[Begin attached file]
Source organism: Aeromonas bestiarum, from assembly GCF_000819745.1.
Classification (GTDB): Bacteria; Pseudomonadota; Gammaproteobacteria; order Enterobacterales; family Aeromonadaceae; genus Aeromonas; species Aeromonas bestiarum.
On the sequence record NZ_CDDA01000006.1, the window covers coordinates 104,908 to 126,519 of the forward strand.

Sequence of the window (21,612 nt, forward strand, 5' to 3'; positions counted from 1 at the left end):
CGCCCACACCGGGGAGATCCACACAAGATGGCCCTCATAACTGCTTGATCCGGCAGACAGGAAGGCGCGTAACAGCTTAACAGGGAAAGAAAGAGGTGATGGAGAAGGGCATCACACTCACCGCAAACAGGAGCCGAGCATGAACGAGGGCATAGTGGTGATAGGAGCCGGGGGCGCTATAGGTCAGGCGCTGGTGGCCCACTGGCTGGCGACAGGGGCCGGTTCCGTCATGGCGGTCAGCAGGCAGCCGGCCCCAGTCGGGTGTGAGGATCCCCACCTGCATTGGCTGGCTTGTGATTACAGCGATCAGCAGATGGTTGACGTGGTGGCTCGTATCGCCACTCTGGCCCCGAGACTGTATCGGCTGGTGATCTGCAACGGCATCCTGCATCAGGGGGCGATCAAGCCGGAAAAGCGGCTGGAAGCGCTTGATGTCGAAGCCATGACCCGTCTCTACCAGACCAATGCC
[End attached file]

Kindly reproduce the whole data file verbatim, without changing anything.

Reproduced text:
Source organism: Aeromonas bestiarum, from assembly GCF_000819745.1.
Classification (GTDB): Bacteria; Pseudomonadota; Gammaproteobacteria; order Enterobacterales; family Aeromonadaceae; genus Aeromonas; species Aeromonas bestiarum.
On the sequence record NZ_CDDA01000006.1, the window covers coordinates 104,908 to 126,519 of the forward strand.

Sequence of the window (21,612 nt, forward strand, 5' to 3'; positions counted from 1 at the left end):
CGCCCACACCGGGGAGATCCACACAAGATGGCCCTCATAACTGCTTGATCCGGCAGACAGGAAGGCGCGTAACAGCTTAACAGGGAAAGAAAGAGGTGATGGAGAAGGGCATCACACTCACCGCAAACAGGAGCCGAGCATGAACGAGGGCATAGTGGTGATAGGAGCCGGGGGCGCTATAGGTCAGGCGCTGGTGGCCCACTGGCTGGCGACAGGGGCCGGTTCCGTCATGGCGGTCAGCAGGCAGCCGGCCCCAGTCGGGTGTGAGGATCCCCACCTGCATTGGCTGGCTTGTGATTACAGCGATCAGCAGATGGTTGACGTGGTGGCTCGTATCGCCACTCTGGCCCCGAGACTGTATCGGCTGGTGATCTGCAACGGCATCCTGCATCAGGGGGCGATCAAGCCGGAAAAGCGGCTGGAAGCGCTTGATGTCGAAGCCATGACCCGTCTCTACCAGACCAATGCC